Same was the experience for Suleiman Muhammadu, 65, and Idris Abdullahi, 63, both from Shelleng, in Shelleng Local Government.
They were recently granted bail after spending three days in police custody for a crime they knew nothing about.
They were in police net in lieu of their sons, Buba and Mu'azu. Both are said to be prime suspects in a case of kidnap around the Numan axis of the state.
When asked if they were aware of an act prohibiting arrest in lieu, all the victims interviewed responded in the negative.
We Don’t Arrest In Lieu –Police
Audu Madaki, Commissioner of Police, Adamawa State Command, denied there was any arrest in lieu, under his watch.
"Mr. Journalist, I can tell you that under my watch nothing like arrest in proxy happens,” he said.
"About the case you asked me of, let me tell you what I know; I'm aware a man was arrested and detained because of concealment and abetting a suspect who happens to be his son to evade arrest.
"I do not have his name handy, but I think it could be one of those men you're talking about. I'm aware, of the case of a man from Mubi who was arrested because his son was wanted, and we were informed that his father was concealing him, that's why we arrested him," he said.
The commissioner went ahead to narrate how acting on credible intelligence, he arrested a father to produce a member of his family.
He explained further, "And get me clearly, if the law catches you on concealment and abetting a suspect to evade arrest, the law empowers the police to arrest and even prosecute you.
"When I served as Area Commander in Lagos, I was honoured by the department of public prosecution because a family was concealing one of their own who was defiling people's children.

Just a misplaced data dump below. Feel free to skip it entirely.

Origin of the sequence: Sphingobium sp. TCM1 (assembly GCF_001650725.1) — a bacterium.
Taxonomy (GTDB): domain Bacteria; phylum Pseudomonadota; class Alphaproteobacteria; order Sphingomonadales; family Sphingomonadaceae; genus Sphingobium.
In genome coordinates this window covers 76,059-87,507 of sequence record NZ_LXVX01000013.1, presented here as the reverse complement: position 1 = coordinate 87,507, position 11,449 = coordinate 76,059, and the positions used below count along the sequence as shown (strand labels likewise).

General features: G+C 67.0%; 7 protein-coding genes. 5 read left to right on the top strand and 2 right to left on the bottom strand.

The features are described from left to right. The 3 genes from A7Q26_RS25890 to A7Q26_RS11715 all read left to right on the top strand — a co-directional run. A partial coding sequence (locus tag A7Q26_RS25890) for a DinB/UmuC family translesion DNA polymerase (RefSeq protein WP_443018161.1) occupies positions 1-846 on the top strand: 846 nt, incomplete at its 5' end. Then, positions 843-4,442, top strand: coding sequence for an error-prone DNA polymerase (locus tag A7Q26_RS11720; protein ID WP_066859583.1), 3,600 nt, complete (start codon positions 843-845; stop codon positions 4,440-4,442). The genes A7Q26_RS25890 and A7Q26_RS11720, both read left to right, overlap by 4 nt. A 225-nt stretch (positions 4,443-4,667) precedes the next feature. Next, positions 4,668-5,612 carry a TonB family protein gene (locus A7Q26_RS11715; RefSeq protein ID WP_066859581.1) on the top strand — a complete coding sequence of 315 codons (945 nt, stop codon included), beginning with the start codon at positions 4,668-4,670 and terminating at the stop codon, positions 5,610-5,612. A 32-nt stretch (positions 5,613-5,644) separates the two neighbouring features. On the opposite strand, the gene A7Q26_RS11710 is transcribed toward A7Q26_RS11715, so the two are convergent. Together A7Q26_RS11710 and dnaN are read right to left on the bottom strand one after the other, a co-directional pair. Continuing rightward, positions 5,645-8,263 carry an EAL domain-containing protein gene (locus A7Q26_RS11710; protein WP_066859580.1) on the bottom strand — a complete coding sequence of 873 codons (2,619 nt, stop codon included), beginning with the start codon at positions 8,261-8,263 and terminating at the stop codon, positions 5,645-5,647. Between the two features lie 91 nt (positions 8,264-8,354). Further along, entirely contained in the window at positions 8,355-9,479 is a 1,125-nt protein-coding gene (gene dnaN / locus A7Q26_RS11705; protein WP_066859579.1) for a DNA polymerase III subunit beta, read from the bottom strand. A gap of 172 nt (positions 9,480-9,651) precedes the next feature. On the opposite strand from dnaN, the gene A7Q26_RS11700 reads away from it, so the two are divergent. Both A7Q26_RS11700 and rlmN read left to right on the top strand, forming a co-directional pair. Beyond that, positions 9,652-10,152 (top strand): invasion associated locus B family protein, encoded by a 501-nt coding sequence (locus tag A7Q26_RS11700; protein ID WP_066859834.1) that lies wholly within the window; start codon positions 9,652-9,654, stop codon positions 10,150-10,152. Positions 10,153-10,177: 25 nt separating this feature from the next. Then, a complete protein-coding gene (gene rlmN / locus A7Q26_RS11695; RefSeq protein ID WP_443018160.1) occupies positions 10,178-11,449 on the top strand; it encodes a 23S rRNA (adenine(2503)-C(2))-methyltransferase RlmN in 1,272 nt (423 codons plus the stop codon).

"Acting on credible intelligence, I decided to arrest the head of the family, relying on concealment and abetting suspects to evade arrest and it worked.
"And I make bold to say that long before the ACJA, arrest in proxy has been prohibited by the criminal procedure act. So I don't understand all the hullabaloo about the ACJA.”
Approach Illegal –Lawyers
Some lawyers said the approach by the commissioner is alien to provisions of known laws.
Barrister Joseph William, a lawyer, queried the possibility of proving a case of concealment and aiding a suspect to evade arrest.
"You see section 9 of Adamawa state Criminal Justice Law, prohibits arrest in lieu. Just like the ACJA, the Adamawa law also states that, 'a person shall not be arrested in place of a suspect'.
“But the police would always try to beat the system by claiming they're effecting such an arrest because the person aided or concealed a suspect. But the question is how can you prove that in a law court? Look, it is not possible for anybody to prove this.
"Therefore, there is everything legally wrong about arresting a father because his son was allegedly caught on the wrong side of the law," William argued.